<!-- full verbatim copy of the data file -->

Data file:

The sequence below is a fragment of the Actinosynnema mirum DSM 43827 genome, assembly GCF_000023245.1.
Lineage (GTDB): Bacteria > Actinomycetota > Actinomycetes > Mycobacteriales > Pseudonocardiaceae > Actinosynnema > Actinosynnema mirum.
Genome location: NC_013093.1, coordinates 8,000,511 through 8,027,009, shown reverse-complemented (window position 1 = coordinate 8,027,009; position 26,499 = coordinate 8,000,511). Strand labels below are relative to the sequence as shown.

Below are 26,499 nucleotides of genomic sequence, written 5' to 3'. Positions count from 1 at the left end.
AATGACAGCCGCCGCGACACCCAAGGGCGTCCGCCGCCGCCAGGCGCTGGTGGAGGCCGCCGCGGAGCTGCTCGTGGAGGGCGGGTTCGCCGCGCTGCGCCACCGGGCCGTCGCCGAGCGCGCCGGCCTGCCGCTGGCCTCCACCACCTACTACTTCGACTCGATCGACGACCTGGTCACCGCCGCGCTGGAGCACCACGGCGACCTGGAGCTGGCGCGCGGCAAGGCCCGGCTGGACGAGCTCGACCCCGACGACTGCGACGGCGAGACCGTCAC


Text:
The sequence below is a fragment of the Actinosynnema mirum DSM 43827 genome, assembly GCF_000023245.1.
Lineage (GTDB): Bacteria > Actinomycetota > Actinomycetes > Mycobacteriales > Pseudonocardiaceae > Actinosynnema > Actinosynnema mirum.
Genome location: NC_013093.1, coordinates 8,000,511 through 8,027,009, shown reverse-complemented (window position 1 = coordinate 8,027,009; position 26,499 = coordinate 8,000,511). Strand labels below are relative to the sequence as shown.

Below are 26,499 nucleotides of genomic sequence, written 5' to 3'. Positions count from 1 at the left end.
AATGACAGCCGCCGCGACACCCAAGGGCGTCCGCCGCCGCCAGGCGCTGGTGGAGGCCGCCGCGGAGCTGCTCGTGGAGGGCGGGTTCGCCGCGCTGCGCCACCGGGCCGTCGCCGAGCGCGCCGGCCTGCCGCTGGCCTCCACCACCTACTACTTCGACTCGATCGACGACCTGGTCACCGCCGCGCTGGAGCACCACGGCGACCTGGAGCTGGCGCGCGGCAAGGCCCGGCTGGACGAGCTCGACCCCGACGACTGCGACGGCGAGACCGTCAC